# Resetting AirPort

My recently retired iBook G4 sometimes had trouble finding my home wifi network when I opened the lid to wake it up. I suppose it would have found the network eventually, but I was never patient enough to wait. I’d go up to the AirPort menu, turn AirPort off, and turn it back on again.

This was a bit annoying, but I didn’t need to do it often enough to think about automating the process. Well, my new Macbook Air has this problem far more often, and because it’s so fast at waking up and launching applications, the failure to find the network right away is more frustrating. So I wrote a script to do the toggling with a keypress.

The script relies on the networksetup command, a Mac-specific utility that seems to mimic the functionality of the Network preference pane in System Preferences. Here’s the script:

bash:
1:  #!/bin/bash
2:
3:  # Toggle AirPort off and on.
4:  networksetup -setairportpower en0 off
5:  sleep 2
6:  networksetup -setairportpower en0 on


I call the script “Reset AirPort,” and I have it stored in ~/Library/Scripts where FastScripts can find it. I’ve assigned it, via FastScripts, a keystroke shortcut of ⌃⌥⌘F12, so I can run it quickly whenever the MB Air fails to connect.

As you can probably guess, Line 4 turns AirPort off and Line 6 turns it back on again; Line 5 takes a two-second break in between. The only tricky thing is the en0 parameter in Lines 4 and 6. That’s the device name for the AirPort connection on my computer, assigned automatically by the system. The en part is an abbreviation of Ethernet (these device names are an old Unix holdover from the days when your network connection always was an Ethernet cable) and the 0 indicates that it’s the computer’s first network connection.1 If I had two network connections, one would be en0 and the other would be en1.

If you have two or more network connections and you want to find out which name is assigned to each, run

networksetup -listallhardwareports


The results on my MB Air are kind of dull:

Hardware Port: Bluetooth DUN
Device: Bluetooth-Modem

Hardware Port: AirPort
Device: en0


The Ethernet Address in the last line is usually called the MAC Address, a unique number for every network device in the world.2 Unlike an IP number, which changes when you move your computer from one network to another, the MAC address is “burned in” to the device itself—it’s assigned by the manufacturer according to some set of rules and never changes. If you’ve ever tried to limit access to your network by changing the router setup, you may have seen a form where you can enter MAC addresses to be filtered.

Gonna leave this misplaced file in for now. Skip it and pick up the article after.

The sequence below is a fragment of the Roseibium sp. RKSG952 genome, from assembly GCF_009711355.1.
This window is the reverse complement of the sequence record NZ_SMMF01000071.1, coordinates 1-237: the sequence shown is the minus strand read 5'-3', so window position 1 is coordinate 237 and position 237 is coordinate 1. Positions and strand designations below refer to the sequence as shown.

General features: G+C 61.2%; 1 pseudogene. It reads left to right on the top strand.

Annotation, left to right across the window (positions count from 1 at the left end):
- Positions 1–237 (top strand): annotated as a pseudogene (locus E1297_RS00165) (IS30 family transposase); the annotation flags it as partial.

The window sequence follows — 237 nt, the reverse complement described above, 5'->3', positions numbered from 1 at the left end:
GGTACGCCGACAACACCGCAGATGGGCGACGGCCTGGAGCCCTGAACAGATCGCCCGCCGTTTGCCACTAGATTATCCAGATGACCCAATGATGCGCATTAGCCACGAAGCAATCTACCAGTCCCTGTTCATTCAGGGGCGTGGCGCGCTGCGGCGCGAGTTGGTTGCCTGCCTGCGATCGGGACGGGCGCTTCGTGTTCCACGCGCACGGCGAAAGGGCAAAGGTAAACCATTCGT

My guess is that after writing this script, I’ll no longer have any connection delays. It’s like how I keep the rain away by carrying an umbrella.

Update 12/26/10
Reader @potatowire told me about a free utility called SleepWatcher from Bernhard Baehr.

SleepWatcher 2.1 (running with Mac OS X 10.5 and 10.6, source code included) is a command line tool (daemon) for Mac OS X that monitors sleep, wakeup and idleness of a Mac. It can be used to execute a Unix command when the Mac or the display of the Mac goes to sleep mode or wakes up, after a given time without user interaction or when the user resumes activity after a break or when the power supply of a Mac notebook is attached or detached. It also can send the Mac to sleep mode or retrieve the time since last user activity. A little bit knowledge of the Unix command line is required to benefit from this software. For Mac OS X 10.3 and 10.4, use SleepWatcher 2.0.5 (and sources). For Mac OS X 10.1 and 10.2, download SleepWatcher 1.0.1. Awhile ago, it was a Pick of the Week at Mac OS X Hints.

Sounds like a program worth looking into.

1. If you don’t blink an eye when someone tells you the first item is called Item 0 instead of Item 1, you’ve spent too much time with computers. ↩︎

2. Just to show my paranoia, I’ve altered my MAC address in the output above. Yes, I know my MAC address is given out to every network I connect to; it just didn’t seem prudent to publish it in my blog. ↩︎